...ineffective RCA egress protocols will seriously impact outage schedule goals...

   ...prior planning ( supplies, procedures, well understood personnel and material flow paths ) and an informed concensus among all involved departments will effectively mitigate undisciplined budgetary compomise...

    ...contingency planning and adequate preparation will prevent a minor inconvenience from becoming an unsuccessful outage...




Offline dinutt

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Re: Noble gas ???
« Reply #3 on: Aug 28, 2008, 05:36 »
 8) Gran,wr3 thanks for your input on my topic.no or I don't remember being at  Farley then.I think I started coming there in 90's I .understand too that Iodine can be another problem as well......thanks again for your input and ideas!!!!
Di

Floydbob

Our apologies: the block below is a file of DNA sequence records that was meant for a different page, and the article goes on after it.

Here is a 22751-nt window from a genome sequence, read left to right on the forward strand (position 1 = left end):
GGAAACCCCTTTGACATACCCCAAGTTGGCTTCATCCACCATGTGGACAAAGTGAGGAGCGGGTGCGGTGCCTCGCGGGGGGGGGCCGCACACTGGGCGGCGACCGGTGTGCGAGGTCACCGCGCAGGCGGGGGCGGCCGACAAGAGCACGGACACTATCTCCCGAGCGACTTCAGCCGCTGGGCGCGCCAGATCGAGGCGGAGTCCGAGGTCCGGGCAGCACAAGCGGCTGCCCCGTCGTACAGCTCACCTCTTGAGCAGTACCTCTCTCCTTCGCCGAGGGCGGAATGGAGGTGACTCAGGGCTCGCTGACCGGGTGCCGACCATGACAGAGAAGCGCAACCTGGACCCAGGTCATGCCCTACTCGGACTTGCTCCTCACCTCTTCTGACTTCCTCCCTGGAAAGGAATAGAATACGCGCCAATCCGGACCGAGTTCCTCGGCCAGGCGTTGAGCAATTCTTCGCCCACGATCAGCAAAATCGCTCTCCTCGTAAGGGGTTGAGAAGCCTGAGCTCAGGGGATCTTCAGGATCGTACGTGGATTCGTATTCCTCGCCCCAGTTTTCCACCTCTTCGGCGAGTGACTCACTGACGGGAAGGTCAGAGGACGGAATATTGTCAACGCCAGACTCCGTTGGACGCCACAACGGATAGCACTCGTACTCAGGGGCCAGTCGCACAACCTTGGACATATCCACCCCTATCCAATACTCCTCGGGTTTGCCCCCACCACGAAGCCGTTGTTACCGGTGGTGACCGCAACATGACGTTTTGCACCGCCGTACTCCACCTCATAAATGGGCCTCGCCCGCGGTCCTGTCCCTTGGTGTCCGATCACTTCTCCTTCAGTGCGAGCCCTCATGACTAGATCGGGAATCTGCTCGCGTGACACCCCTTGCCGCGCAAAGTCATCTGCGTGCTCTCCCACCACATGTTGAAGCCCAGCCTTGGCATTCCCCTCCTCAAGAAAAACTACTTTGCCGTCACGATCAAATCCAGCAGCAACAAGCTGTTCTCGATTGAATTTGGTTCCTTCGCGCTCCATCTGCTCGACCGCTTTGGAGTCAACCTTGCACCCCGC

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Re: Noble gas ???
« Reply #4 on: Aug 28, 2008, 10:06 »
What levels of Xe-133 eq are we talking about in the RCS?  If levels are high enough, I would think that iodines would also be a problem.  Certainly venting the VCT a bunch prior to shut down would help but there are many factors to consider.

Marvin

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Re: Noble gas ???
« Reply #5 on: Aug 29, 2008, 01:15 »
Just a few little leakers or the whole pot leaking like a sieve?  It really makes a difference.  A few little leakers is (relatively) easy to manage, then there's the leaking like a sieve scenario.  If it's a whole bunch leaking, then you might have a problem.  If the whole pot is leaking, then I would get in touch with some of the experts at the plants who have faced that situation, like San Onofre in the 80's.  They can provide a much more detailed response than my memory can.  It's been over 20 years since I have played with noble gas and fuel fleas.